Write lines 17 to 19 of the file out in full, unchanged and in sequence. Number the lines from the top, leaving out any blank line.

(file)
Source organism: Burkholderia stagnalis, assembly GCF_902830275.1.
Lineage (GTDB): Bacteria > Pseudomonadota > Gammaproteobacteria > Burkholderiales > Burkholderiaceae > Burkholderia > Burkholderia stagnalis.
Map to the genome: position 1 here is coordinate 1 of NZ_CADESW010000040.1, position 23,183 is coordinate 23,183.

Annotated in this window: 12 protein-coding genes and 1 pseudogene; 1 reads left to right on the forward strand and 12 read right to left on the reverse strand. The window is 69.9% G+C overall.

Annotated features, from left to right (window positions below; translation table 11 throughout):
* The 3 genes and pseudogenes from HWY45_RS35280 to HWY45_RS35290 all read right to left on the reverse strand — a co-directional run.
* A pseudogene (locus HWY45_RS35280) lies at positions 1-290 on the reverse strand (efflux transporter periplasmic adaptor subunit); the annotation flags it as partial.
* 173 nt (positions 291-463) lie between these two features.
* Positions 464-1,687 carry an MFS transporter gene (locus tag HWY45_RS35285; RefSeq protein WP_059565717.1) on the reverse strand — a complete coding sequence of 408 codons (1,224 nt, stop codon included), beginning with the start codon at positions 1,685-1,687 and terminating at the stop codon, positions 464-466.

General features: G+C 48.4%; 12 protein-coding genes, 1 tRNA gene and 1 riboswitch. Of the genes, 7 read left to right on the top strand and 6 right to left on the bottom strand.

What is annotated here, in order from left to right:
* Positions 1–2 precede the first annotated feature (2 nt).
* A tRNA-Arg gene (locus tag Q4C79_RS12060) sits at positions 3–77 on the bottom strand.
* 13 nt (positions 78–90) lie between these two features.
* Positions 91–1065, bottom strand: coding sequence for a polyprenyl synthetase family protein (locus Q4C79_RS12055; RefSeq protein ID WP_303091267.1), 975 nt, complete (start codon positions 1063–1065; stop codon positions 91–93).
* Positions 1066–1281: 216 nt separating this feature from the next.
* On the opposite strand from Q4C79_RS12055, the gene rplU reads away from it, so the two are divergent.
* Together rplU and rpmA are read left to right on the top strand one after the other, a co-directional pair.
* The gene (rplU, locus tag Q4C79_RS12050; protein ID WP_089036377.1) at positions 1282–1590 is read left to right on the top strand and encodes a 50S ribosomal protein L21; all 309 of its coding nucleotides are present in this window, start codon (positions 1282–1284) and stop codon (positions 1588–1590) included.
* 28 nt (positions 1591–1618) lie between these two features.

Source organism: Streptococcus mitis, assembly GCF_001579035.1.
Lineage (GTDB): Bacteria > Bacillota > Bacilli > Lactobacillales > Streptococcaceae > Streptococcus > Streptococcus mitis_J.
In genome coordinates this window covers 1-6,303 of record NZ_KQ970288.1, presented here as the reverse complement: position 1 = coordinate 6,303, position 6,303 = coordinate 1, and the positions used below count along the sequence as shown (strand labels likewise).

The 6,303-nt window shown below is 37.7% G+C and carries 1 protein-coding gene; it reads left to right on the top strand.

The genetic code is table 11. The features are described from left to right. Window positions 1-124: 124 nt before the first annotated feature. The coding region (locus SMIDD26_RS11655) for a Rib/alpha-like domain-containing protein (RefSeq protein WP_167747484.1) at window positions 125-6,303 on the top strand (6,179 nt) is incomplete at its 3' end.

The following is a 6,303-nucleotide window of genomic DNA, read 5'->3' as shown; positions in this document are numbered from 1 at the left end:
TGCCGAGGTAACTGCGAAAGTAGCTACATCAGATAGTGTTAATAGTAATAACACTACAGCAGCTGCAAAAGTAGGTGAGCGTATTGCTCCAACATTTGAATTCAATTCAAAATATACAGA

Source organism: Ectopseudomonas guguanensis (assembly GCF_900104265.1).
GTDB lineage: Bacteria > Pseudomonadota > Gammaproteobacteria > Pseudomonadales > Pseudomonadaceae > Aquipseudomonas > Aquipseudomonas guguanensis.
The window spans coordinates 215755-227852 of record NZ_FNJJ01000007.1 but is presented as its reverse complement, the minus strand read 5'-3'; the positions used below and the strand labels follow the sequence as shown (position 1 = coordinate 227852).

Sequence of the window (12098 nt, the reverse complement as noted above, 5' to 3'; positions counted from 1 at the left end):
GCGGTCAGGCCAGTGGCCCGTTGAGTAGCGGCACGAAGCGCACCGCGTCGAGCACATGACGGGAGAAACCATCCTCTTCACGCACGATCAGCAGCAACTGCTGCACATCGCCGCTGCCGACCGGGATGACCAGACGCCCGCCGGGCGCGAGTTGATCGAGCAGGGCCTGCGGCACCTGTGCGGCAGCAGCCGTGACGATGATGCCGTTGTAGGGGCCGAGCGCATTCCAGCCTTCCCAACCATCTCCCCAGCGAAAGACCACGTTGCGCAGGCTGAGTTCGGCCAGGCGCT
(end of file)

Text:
* On the opposite strand from Q4C79_RS12055, the gene rplU reads away from it, so the two are divergent.
* Together rplU and rpmA are read left to right on the top strand one after the other, a co-directional pair.
* The gene (rplU, locus tag Q4C79_RS12050; protein ID WP_089036377.1) at positions 1282–1590 is read left to right on the top strand and encodes a 50S ribosomal protein L21; all 309 of its coding nucleotides are present in this window, start codon (positions 1282–1284) and stop codon (positions 1588–1590) included.